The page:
Nicolas Winding Refn’s new film, The Neon Demon, has earned both pans and raves, which has started to seem like the inevitable critical response to a new film from Refn—part of the promise that it delivers on, if you will. And, as Justin Chang notes at the Los Angeles Times, if nothing else, The Neon Demon very much delivers on the promise of being a Refn film:Even if you were to somehow miss the elegant “Nwr” monogram in the opening credits, you would be safe in assuming that Nicolas Winding Refn’s latest film is a self-indulgent exercise in style. But what self-indulgence, and what style! A surreal urban fairy tale, “The Neon Demon” unfolds in a murderously debauched corner of the Los Angeles fashion industry, one prowled by predatory beasts, silky-smooth operators and gorgeous blonde vampires on stiletto heels. Languorously paced and literally dressed to kill, the »
Currently collaborating with Paramount Pictures on a live-action rendition of Ghost in the Shell, studio producer Steven Paul told Variety that Lone Wolf and Cub will sidestep any potential whitewashing controversy by enlisting “an essentially Japanese cast” before making the defining jump into production in early 2017.
Hatched by Kazuo and Kojima-san back in 1970, Lone Wolf and Cub is something of a Japanese phenomenon, spawning numerous feature films, stage plays and even a TV show. In 1992, the Final Conflict movie adaptation told the tale of “a noble samurai [Ittō] plotted against and framed in an assassination conspiracy the samurai disobeys his Shogun’s orders and becomes an assassin for hire with his three-year-old son [Daigorō].”
We understand that that arc will serve as the foundation for Sp International Pictures’ all-new remake, »
- Michael Briers
Gay Talese yesterday confirmed by email that the adaptation of his book The Voyeur's Motel (directed by Sam Mendes and produced by Steven Spielberg's DreamWorks) will be written by Krysty Wilson-Cairns (Darren Aronofsky's The Good Nurse).
Wilson-Cairns worked on John Logan's Penny Dreadful TV series. Logan wrote the screenplay for Michael Grandage's Genius starring Colin Firth, Jude Law, Nicole Kidman and Laura Linney. He is also known for Mendes' James Bond films, Spectre and Skyfall. American Beauty, Road To Perdition and Revolutionary Road directed by Mendes were produced by DreamWorks.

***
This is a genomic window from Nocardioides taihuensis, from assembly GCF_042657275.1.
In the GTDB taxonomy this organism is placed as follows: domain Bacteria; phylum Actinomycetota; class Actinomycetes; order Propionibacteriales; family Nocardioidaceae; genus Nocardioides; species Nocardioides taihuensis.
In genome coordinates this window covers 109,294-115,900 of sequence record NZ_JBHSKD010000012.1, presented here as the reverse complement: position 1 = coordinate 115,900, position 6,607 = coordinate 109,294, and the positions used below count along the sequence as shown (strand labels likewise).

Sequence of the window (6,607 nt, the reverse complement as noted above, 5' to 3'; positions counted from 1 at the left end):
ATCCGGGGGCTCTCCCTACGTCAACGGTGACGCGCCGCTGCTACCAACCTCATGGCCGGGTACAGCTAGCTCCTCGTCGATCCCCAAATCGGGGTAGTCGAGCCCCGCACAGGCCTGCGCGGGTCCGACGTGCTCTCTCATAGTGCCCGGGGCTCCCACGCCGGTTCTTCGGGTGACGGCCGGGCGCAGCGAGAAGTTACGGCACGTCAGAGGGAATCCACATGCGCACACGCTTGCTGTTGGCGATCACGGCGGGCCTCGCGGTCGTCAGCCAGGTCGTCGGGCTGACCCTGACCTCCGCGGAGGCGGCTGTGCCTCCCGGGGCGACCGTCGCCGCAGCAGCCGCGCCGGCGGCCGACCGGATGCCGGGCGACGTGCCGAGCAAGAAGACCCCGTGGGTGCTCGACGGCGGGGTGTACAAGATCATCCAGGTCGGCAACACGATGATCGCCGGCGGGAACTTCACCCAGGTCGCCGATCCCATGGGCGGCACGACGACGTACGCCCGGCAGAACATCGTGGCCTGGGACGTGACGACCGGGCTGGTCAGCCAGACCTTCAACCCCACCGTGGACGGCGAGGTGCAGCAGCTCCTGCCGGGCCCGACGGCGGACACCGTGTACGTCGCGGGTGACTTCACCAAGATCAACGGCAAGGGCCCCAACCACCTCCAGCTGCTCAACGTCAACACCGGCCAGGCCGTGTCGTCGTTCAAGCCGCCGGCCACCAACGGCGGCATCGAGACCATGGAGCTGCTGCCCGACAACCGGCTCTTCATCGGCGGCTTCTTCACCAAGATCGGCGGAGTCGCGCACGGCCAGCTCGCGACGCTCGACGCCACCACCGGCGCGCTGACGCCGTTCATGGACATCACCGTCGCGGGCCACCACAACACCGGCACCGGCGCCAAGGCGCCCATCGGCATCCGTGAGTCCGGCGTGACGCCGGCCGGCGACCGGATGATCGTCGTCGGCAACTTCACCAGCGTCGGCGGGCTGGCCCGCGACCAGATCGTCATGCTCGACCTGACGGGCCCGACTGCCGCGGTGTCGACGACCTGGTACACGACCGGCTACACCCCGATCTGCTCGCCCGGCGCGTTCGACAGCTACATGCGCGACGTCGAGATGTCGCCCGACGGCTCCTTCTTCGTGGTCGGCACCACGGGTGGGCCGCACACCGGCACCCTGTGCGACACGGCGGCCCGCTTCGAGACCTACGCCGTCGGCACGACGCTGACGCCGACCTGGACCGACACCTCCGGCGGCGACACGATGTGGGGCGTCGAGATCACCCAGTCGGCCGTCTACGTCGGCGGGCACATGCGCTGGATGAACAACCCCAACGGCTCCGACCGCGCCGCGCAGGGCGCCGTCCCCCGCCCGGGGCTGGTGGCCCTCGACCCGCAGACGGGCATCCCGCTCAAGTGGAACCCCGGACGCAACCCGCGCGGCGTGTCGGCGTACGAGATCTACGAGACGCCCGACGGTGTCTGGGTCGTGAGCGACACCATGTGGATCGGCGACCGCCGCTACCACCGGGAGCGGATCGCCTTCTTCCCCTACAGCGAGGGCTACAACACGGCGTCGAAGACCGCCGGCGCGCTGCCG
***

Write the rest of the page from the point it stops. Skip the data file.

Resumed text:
- Anne-Katrin Titze
The Bucheon International Fantastic Film Festival, Asia’s largest genre film festival, announced a huge 302 title lineup for its 20th edition.
American actor-director Matt Ross’s Cannes prize-winning family drama “Captain Fantastic” will open the festival on Jul. 21. Closing the festival will be Yeon Sang-ho’s latest animated feature “Seoul Station,” a prequel to Yeon’s Cannes live action film “Train to Busan.”
In celebration of the 130th anniversary of Korea-France bilateral relations, the festival will dedicate a showcase to French company Gaumont. Other special programs include a David Bowie tribute, and a Nakashima Tetsuya retrospective.
BiFan will also take a look back on its own past twenty years through a program titled “20 Years, 20 Favorites.” The section features earlier works of major film makers including Darren Aronofsky’s “Requiem for a Dream,” Christopher Nolan’s “Memento,” and Na Hong-jin’s “The Chaser.”
The festival’s industry program, BiFan Industry Gathering, »
- Sonia Kil
Next month sees the arrival of the Netflix’s drama Stranger Things, a much-anticipated supernatural chiller about a missing boy, which pays homage to everything from Twin Peaks to Poltergeist and has been described by Us critics as “looking like the show Steven Spielberg and Stephen King never made”.
It also marks the next, and perhaps most important, stage in Winona Ryder’s return to Hollywood’s spotlight. Now 44, Ryder has spent the past few years slowly rebuilding her career since it imploded in the early years of this century with a conviction for grand theft, shoplifting and vandalism amid rumours of prescription drug addiction. (She was subsequently sentenced to three years probation and ordered to undergo drug counselling.) Since then Ryder has taken a low-key approach to her career. »
- Sarah Hughes
Meanwhile, Steven Soderbergh is expanding his cast for his first feature since Side Effects, Logan Lucky. Depicting a pair of brothers who plan a heist during a high-profile Nascar race, Daniel Craig, Katherine Heigl, Channing Tatum, Riley Keough, Adam Driver and Seth MacFarlane have all previously joined. Now The Playlist lets us know, ahead of a shoot this fall, that Inherent Vice star Katherine Waterston has joined in an undisclosed role and Hilary Swank will take part as an FBI agent.
Speaking of Soderbergh, a female-led continuation of Ocean’s 11 is gearing up under the direction of Gary Ross (Pleasantville, The Hunger Games). Although Jennifer Lawrence won’t take part as rumored, Showbiz 411 inform us that Cate Blanchett, Sandra Bullock, Mindy Kaling, and Helena Bonham Carter are the first to join the cast. With a rumored main team of eight, we’re halfway there as Bullock takes the role of »
- Leonard Pearce
Steven Spielberg is also producing. It’s the fourth movie that Mendes, who directed the James Bond movies “Skyfall” and “Spectre,” has directed for DreamWorks following “American Beauty,” “The Road to Perdition” and “Revolutionary Road.”
DreamWorks won an auction in April for the rights to Talese’s book, based on the life of Colorado resident Gerald Foos, who opened a hotel so he could watch guests having sex. Talese met Foos in 1980 and agreed to a confidentiality agreement that Foos voided in 2013 after selling the hotel.
An excerpt of “The Voyeur’s Motel” ran in the April 11 issue of the »
- Dave McNary